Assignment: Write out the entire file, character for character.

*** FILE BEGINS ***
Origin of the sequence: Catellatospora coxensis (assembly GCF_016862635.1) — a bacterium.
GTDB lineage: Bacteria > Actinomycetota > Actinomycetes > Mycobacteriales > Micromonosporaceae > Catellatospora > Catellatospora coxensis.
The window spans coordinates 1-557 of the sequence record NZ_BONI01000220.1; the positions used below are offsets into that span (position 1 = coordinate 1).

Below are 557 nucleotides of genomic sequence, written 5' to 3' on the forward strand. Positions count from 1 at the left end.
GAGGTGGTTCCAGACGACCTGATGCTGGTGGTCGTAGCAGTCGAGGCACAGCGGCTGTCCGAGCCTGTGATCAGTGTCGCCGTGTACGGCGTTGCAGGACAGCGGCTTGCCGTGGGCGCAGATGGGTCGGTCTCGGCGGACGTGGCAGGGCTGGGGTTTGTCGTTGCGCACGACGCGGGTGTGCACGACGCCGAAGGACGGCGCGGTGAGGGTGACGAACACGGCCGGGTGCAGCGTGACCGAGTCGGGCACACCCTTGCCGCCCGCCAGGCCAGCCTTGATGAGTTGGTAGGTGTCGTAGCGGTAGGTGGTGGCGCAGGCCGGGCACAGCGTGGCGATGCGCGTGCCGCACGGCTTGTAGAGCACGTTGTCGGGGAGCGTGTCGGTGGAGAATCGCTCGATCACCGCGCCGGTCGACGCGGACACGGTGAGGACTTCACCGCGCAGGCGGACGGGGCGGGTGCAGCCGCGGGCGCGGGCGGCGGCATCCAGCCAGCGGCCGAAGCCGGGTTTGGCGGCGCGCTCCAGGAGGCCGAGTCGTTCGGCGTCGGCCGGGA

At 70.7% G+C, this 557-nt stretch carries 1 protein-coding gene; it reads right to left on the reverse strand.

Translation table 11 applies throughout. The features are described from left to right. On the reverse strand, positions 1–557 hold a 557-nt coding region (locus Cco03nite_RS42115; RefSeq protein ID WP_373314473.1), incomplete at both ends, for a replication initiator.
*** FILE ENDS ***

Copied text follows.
Origin of the sequence: Catellatospora coxensis (assembly GCF_016862635.1) — a bacterium.
GTDB lineage: Bacteria > Actinomycetota > Actinomycetes > Mycobacteriales > Micromonosporaceae > Catellatospora > Catellatospora coxensis.
The window spans coordinates 1-557 of the sequence record NZ_BONI01000220.1; the positions used below are offsets into that span (position 1 = coordinate 1).

Below are 557 nucleotides of genomic sequence, written 5' to 3' on the forward strand. Positions count from 1 at the left end.
GAGGTGGTTCCAGACGACCTGATGCTGGTGGTCGTAGCAGTCGAGGCACAGCGGCTGTCCGAGCCTGTGATCAGTGTCGCCGTGTACGGCGTTGCAGGACAGCGGCTTGCCGTGGGCGCAGATGGGTCGGTCTCGGCGGACGTGGCAGGGCTGGGGTTTGTCGTTGCGCACGACGCGGGTGTGCACGACGCCGAAGGACGGCGCGGTGAGGGTGACGAACACGGCCGGGTGCAGCGTGACCGAGTCGGGCACACCCTTGCCGCCCGCCAGGCCAGCCTTGATGAGTTGGTAGGTGTCGTAGCGGTAGGTGGTGGCGCAGGCCGGGCACAGCGTGGCGATGCGCGTGCCGCACGGCTTGTAGAGCACGTTGTCGGGGAGCGTGTCGGTGGAGAATCGCTCGATCACCGCGCCGGTCGACGCGGACACGGTGAGGACTTCACCGCGCAGGCGGACGGGGCGGGTGCAGCCGCGGGCGCGGGCGGCGGCATCCAGCCAGCGGCCGAAGCCGGGTTTGGCGGCGCGCTCCAGGAGGCCGAGTCGTTCGGCGTCGGCCGGGA

At 70.7% G+C, this 557-nt stretch carries 1 protein-coding gene; it reads right to left on the reverse strand.

Translation table 11 applies throughout. The features are described from left to right. On the reverse strand, positions 1–557 hold a 557-nt coding region (locus Cco03nite_RS42115; RefSeq protein ID WP_373314473.1), incomplete at both ends, for a replication initiator.